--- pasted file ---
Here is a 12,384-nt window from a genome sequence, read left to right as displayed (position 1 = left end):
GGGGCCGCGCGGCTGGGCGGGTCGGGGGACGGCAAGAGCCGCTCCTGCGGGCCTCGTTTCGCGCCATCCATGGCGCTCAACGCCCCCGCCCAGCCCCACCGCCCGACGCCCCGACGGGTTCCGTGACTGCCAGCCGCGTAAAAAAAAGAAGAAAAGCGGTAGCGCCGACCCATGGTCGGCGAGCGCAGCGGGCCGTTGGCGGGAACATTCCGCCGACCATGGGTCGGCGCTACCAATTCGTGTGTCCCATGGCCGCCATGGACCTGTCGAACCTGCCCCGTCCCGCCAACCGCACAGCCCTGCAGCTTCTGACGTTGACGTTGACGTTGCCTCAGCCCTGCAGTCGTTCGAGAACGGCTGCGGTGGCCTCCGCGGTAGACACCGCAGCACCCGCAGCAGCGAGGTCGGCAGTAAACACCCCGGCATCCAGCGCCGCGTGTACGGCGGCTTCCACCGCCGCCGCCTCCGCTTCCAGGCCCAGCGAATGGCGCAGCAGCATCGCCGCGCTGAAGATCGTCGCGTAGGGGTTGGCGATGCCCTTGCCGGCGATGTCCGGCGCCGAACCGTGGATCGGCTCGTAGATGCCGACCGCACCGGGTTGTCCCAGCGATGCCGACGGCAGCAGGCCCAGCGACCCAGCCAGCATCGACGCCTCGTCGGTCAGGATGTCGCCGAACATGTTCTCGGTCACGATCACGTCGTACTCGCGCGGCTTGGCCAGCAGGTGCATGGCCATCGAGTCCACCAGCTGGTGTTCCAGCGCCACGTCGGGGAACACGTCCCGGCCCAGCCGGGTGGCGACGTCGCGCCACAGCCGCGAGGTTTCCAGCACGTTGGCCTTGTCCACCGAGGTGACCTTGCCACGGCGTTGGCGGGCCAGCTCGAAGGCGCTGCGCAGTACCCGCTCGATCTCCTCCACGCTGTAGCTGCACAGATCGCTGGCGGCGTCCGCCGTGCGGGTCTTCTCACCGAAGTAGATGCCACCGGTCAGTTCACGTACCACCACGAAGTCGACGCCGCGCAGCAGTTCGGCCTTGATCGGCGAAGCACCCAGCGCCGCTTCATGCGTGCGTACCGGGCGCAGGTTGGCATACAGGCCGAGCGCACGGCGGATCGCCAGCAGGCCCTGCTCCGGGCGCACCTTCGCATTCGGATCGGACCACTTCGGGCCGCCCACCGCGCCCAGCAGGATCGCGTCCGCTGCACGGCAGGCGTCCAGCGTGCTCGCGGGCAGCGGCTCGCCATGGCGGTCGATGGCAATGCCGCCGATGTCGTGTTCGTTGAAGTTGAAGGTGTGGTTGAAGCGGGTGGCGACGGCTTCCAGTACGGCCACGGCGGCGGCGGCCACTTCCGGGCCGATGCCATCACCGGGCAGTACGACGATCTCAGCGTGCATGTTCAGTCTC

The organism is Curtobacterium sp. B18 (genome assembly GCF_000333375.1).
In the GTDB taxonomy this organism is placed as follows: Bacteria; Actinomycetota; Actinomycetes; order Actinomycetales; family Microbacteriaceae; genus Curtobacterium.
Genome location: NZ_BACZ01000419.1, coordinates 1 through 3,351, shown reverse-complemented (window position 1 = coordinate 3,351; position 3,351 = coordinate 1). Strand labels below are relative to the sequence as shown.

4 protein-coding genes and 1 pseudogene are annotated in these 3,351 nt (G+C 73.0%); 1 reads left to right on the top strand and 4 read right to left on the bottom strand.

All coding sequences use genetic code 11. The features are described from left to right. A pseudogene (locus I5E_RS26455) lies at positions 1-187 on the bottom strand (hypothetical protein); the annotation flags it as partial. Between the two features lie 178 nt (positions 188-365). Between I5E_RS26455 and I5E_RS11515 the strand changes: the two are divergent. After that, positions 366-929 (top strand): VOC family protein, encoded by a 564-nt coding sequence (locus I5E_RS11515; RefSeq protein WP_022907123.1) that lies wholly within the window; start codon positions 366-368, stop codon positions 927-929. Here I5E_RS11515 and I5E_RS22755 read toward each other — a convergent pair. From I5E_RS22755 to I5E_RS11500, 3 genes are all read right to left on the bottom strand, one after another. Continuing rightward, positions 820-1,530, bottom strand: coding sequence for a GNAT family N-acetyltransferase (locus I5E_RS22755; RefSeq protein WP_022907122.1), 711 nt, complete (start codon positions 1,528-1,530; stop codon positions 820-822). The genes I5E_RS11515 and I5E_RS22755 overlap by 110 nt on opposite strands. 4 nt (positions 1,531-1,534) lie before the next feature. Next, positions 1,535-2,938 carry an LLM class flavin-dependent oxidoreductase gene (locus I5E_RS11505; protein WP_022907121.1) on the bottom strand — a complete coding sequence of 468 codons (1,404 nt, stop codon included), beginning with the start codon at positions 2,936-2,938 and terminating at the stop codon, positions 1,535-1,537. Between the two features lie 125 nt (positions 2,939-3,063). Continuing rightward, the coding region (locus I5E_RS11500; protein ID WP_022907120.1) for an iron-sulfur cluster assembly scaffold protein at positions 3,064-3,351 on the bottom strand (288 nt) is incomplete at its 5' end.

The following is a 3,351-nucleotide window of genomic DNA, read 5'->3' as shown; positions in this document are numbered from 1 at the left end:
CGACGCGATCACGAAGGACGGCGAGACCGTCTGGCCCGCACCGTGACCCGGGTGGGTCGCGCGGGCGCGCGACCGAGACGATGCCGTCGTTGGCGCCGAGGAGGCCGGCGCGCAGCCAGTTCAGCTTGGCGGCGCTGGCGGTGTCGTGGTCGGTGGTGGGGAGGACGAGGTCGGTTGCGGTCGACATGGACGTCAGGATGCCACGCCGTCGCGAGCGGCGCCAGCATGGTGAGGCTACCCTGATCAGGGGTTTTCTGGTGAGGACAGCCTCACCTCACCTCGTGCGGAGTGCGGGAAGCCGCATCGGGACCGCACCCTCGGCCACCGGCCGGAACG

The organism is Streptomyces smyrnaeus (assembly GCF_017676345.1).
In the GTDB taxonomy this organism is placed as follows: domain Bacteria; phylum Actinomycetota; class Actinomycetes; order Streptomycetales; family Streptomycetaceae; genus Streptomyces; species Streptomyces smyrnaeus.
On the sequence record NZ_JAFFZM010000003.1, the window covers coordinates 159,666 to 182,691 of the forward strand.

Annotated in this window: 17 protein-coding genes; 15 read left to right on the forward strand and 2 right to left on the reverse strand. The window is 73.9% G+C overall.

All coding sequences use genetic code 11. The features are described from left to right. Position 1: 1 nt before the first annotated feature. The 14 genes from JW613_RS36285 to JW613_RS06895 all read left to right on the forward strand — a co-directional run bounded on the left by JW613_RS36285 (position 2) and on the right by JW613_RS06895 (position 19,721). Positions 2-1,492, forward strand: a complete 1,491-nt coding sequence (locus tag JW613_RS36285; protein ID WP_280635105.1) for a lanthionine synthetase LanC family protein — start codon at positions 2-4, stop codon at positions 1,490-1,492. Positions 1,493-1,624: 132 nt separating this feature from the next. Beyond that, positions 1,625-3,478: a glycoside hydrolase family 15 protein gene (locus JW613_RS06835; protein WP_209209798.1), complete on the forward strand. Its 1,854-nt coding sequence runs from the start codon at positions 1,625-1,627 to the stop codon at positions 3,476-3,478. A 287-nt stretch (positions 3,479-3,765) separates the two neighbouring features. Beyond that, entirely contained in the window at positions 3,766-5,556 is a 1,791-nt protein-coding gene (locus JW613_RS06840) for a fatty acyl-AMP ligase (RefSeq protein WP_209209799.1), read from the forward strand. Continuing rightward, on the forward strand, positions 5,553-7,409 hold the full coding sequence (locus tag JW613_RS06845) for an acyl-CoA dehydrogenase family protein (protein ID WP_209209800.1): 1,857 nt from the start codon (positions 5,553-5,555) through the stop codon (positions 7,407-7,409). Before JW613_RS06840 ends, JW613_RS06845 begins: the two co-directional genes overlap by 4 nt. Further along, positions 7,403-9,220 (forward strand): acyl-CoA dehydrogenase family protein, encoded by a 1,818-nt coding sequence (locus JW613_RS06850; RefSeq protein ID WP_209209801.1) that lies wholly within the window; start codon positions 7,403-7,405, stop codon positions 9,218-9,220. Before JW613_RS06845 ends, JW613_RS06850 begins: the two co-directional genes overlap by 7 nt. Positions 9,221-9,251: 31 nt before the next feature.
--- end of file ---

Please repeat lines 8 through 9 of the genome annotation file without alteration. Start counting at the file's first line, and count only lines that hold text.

The following is a 3,351-nucleotide window of genomic DNA, read 5'->3' as shown; positions in this document are numbered from 1 at the left end:
CGACGCGATCACGAAGGACGGCGAGACCGTCTGGCCCGCACCGTGACCCGGGTGGGTCGCGCGGGCGCGCGACCGAGACGATGCCGTCGTTGGCGCCGAGGAGGCCGGCGCGCAGCCAGTTCAGCTTGGCGGCGCTGGCGGTGTCGTGGTCGGTGGTGGGGAGGACGAGGTCGGTTGCGGTCGACATGGACGTCAGGATGCCACGCCGTCGCGAGCGGCGCCAGCATGGTGAGGCTACCCTGATCAGGGGTTTTCTGGTGAGGACAGCCTCACCTCACCTCGTGCGGAGTGCGGGAAGCCGCATCGGGACCGCACCCTCGGCCACCGGCCGGAACG